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Title:Towards a Model of Determinants of Web Services Platform Adoption by Complementers
Author(s):Rubleske, Joseph B.
Subject(s):software platforms
web services
network effects
Abstract:The recent surge of interest in web services has called attention to the increasingly intense competition between owners of the platforms on which these services run. Given that widely adopted operating systems and middleware platforms have yielded sizable economic returns for their owners, many web services platform owners are aggressively pursuing strategies that can give them a competitive advantage and, it is hoped, similarly sizable returns. A review of the broader literature on software platform competition reveals widespread acceptance of network effect theory as an explanatory framework. Network effect theory posits that the value of a software platform to a potential user is associated positively with the number of existing users of the platform (who generate direct network effects) and the number of developers of complementary software applications (who generate indirect network effects) (see, e.g., Katz and Shapiro, 1986; Zhu et al., 2006). Users realize direct network effects when, for example, they share compatible files with other users (Gao and Iyer, 2006; Lin and Kulatilaka, 2006) or participate in ‘trading communities’ (Zhu et al., 2006). Indirect network effects are realized through the availability of useful, innovative and compatible software applications (Lin and Kulatilaka, 2006). Users of widely adopted software platforms also gain value from the reduced likelihood of being “stranded with a failed and unsupported platform” and consequent switching costs (Gallaugher and Wang, 2002, p. 306). In the presence of network effects, then, software platform owners pursue strategies that will secure them an ‘installed base’ of users and complementers that is sufficiently large to attract more and more new users (Shapiro and Varian, 1998; Suarez, 2005). While one set of strategies is aimed at promoting adoption by new users, another set emphasizes the value generated for users by indirect network effects and aims instead at promoting adoption by complementers. (This distinction reflects the idea that platform markets are two-sided, with (end) users populating one side and complementers populating the other.) There appears to be considerably more research on strategies for increasing user adoption (see Gallaugher and Wang (2002), von Westarp (2003) and Zhu and Iansiti (2007) for reviews) than on complementer adoption strategies. Nonetheless, three studies of the latter merit mentioning here. First, in their study of the U.S. video game industry from 1976 to 2002, Venkatraman and Lee (2003) find that platform dominance (i.e., largest installed base), together with complementers’ path dependency and level of experience with platform architecture, largely determine platform adoption by complementers. Second, in his investigation of how software platform owners maintain a balance between “adoption and appropriation,” West (2003) concludes that software platform owners who disclose some proprietary code will attract more complements (thereby fostering innovation), but cautions against disclosing any code that confers a competitive advantage. Finally, Cusumano and Gawer’s (2002) landmark study of Intel’s platform management strategies culminated in the endorsement of four ‘levers’ for platform leadership, with one of these levers aimed at managing relations with ‘external complementers’. Specific strategies include building a consensus on technical specifications and standards, handling potential conflicts of interest and letting complementers keep any intellectual property they develop on the platform. Both West (2003) and Cusumano and Gawer (2002) also underscore the importance of providing complementers with an interface to connect to the platform. Beyond West’s (2003, p. 1260) suggestion that software platform owners “create and evolve application programming interfaces (APIs),” though, the varied ways in which these APIs might influence a complementer’s choice to adopt have not been sufficiently explored by these or other authors. The research-in-progress described in the following section aims to bolster the somewhat scant literature on software platform adoption by complementers. More specifically, the proceeding research design outlines a proposed investigation of the determinants of complementer adoption of geo-mapping web services platforms. The reasons for including independent variables are discussed, and some methodological details are introduced. The paper concludes with a brief discussion of anticipated outcomes of the study.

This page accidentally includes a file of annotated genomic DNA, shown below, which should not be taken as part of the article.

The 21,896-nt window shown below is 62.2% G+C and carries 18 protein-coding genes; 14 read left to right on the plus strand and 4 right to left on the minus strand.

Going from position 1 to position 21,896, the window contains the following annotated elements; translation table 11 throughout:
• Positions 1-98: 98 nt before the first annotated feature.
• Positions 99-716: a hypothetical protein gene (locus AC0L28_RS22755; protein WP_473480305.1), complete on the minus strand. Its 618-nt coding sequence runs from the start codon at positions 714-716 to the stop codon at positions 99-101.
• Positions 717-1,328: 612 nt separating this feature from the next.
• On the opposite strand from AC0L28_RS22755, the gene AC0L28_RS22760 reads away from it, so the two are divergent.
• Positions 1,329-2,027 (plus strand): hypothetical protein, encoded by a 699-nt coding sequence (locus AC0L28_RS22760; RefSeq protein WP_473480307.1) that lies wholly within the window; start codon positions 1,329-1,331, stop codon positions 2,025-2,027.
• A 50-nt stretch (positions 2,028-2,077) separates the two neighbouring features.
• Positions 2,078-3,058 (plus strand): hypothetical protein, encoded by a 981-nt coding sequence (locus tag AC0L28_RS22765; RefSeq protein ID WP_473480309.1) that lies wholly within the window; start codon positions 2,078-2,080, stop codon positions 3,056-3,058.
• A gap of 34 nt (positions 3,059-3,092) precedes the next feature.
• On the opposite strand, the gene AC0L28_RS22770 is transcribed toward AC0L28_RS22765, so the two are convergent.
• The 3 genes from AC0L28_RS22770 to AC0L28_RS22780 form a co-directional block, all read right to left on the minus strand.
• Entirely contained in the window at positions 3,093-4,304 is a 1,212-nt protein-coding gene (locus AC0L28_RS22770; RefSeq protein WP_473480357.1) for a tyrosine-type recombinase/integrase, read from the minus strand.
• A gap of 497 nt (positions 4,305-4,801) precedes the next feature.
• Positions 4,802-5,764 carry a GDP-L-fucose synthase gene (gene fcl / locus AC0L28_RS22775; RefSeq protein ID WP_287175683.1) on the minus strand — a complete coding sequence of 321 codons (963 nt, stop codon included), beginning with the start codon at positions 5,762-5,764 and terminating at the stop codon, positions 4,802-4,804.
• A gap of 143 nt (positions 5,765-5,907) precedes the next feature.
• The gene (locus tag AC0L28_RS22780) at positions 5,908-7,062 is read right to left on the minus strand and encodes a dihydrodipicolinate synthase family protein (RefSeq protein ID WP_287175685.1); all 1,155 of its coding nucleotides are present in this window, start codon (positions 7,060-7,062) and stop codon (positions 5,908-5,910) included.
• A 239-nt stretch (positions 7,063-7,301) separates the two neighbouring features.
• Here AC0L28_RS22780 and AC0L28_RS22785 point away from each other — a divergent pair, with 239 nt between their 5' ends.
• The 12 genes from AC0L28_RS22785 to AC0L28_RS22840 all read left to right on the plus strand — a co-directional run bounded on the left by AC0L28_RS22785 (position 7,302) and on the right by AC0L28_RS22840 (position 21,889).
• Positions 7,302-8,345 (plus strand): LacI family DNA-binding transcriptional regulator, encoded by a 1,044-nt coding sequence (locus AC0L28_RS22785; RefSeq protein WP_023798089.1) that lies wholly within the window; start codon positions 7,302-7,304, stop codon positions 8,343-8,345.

Issue Date:2008-02-28
Genre:Conference Poster
Date Available in IDEALS:2010-03-09

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